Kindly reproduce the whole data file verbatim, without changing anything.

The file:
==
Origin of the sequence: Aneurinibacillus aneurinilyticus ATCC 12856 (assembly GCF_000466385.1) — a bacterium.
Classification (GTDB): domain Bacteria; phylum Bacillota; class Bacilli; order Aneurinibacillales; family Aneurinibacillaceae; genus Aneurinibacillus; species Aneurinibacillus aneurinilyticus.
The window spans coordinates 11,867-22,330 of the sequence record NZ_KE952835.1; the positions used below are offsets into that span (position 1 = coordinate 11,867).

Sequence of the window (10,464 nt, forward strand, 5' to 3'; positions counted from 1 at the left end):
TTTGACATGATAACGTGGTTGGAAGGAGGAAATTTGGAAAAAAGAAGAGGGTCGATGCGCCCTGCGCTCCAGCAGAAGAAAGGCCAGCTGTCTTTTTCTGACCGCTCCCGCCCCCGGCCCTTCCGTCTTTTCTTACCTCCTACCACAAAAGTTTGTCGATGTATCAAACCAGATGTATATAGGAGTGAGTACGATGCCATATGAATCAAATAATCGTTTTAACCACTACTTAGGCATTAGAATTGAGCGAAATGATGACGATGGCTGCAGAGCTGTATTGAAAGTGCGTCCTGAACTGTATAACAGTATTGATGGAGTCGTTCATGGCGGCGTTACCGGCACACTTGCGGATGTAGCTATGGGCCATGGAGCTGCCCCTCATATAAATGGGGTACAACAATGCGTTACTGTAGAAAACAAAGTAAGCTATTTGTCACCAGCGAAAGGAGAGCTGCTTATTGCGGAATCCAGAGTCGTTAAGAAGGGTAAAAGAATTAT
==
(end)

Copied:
Origin of the sequence: Aneurinibacillus aneurinilyticus ATCC 12856 (assembly GCF_000466385.1) — a bacterium.
Classification (GTDB): domain Bacteria; phylum Bacillota; class Bacilli; order Aneurinibacillales; family Aneurinibacillaceae; genus Aneurinibacillus; species Aneurinibacillus aneurinilyticus.
The window spans coordinates 11,867-22,330 of the sequence record NZ_KE952835.1; the positions used below are offsets into that span (position 1 = coordinate 11,867).

Sequence of the window (10,464 nt, forward strand, 5' to 3'; positions counted from 1 at the left end):
TTTGACATGATAACGTGGTTGGAAGGAGGAAATTTGGAAAAAAGAAGAGGGTCGATGCGCCCTGCGCTCCAGCAGAAGAAAGGCCAGCTGTCTTTTTCTGACCGCTCCCGCCCCCGGCCCTTCCGTCTTTTCTTACCTCCTACCACAAAAGTTTGTCGATGTATCAAACCAGATGTATATAGGAGTGAGTACGATGCCATATGAATCAAATAATCGTTTTAACCACTACTTAGGCATTAGAATTGAGCGAAATGATGACGATGGCTGCAGAGCTGTATTGAAAGTGCGTCCTGAACTGTATAACAGTATTGATGGAGTCGTTCATGGCGGCGTTACCGGCACACTTGCGGATGTAGCTATGGGCCATGGAGCTGCCCCTCATATAAATGGGGTACAACAATGCGTTACTGTAGAAAACAAAGTAAGCTATTTGTCACCAGCGAAAGGAGAGCTGCTTATTGCGGAATCCAGAGTCGTTAAGAAGGGTAAAAGAATTAT